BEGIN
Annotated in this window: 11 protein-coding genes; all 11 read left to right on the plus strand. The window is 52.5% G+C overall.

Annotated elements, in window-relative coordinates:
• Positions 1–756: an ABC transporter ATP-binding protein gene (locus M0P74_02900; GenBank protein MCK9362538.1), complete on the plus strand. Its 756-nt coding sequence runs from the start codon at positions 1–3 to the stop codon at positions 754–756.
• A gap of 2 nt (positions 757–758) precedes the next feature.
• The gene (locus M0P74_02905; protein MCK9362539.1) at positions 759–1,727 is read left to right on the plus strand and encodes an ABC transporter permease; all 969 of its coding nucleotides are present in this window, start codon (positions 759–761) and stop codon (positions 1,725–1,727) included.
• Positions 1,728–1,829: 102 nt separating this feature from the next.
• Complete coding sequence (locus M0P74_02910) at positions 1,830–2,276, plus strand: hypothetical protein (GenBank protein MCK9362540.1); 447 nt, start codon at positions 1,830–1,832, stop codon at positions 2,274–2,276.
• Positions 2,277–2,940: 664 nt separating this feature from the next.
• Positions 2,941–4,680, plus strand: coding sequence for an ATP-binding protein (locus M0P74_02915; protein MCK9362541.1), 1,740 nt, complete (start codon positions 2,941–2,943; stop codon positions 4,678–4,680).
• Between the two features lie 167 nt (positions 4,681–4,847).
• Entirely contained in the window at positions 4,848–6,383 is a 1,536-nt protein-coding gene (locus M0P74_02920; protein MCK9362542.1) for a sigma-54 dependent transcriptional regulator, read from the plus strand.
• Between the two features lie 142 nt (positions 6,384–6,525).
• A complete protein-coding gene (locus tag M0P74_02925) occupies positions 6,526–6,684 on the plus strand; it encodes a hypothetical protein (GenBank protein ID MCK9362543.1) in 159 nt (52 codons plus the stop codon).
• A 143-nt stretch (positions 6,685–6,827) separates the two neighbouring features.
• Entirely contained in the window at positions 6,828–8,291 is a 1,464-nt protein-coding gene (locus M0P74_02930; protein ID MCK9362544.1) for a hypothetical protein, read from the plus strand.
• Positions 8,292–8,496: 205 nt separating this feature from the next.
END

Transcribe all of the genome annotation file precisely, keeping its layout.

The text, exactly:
Annotated in this window: 11 protein-coding genes; all 11 read left to right on the plus strand. The window is 52.5% G+C overall.

Annotated elements, in window-relative coordinates:
• Positions 1–756: an ABC transporter ATP-binding protein gene (locus M0P74_02900; GenBank protein MCK9362538.1), complete on the plus strand. Its 756-nt coding sequence runs from the start codon at positions 1–3 to the stop codon at positions 754–756.
• A gap of 2 nt (positions 757–758) precedes the next feature.
• The gene (locus M0P74_02905; protein MCK9362539.1) at positions 759–1,727 is read left to right on the plus strand and encodes an ABC transporter permease; all 969 of its coding nucleotides are present in this window, start codon (positions 759–761) and stop codon (positions 1,725–1,727) included.
• Positions 1,728–1,829: 102 nt separating this feature from the next.
• Complete coding sequence (locus M0P74_02910) at positions 1,830–2,276, plus strand: hypothetical protein (GenBank protein MCK9362540.1); 447 nt, start codon at positions 1,830–1,832, stop codon at positions 2,274–2,276.
• Positions 2,277–2,940: 664 nt separating this feature from the next.
• Positions 2,941–4,680, plus strand: coding sequence for an ATP-binding protein (locus M0P74_02915; protein MCK9362541.1), 1,740 nt, complete (start codon positions 2,941–2,943; stop codon positions 4,678–4,680).
• Between the two features lie 167 nt (positions 4,681–4,847).
• Entirely contained in the window at positions 4,848–6,383 is a 1,536-nt protein-coding gene (locus M0P74_02920; protein MCK9362542.1) for a sigma-54 dependent transcriptional regulator, read from the plus strand.
• Between the two features lie 142 nt (positions 6,384–6,525).
• A complete protein-coding gene (locus tag M0P74_02925) occupies positions 6,526–6,684 on the plus strand; it encodes a hypothetical protein (GenBank protein ID MCK9362543.1) in 159 nt (52 codons plus the stop codon).
• A 143-nt stretch (positions 6,685–6,827) separates the two neighbouring features.
• Entirely contained in the window at positions 6,828–8,291 is a 1,464-nt protein-coding gene (locus M0P74_02930; protein ID MCK9362544.1) for a hypothetical protein, read from the plus strand.
• Positions 8,292–8,496: 205 nt separating this feature from the next.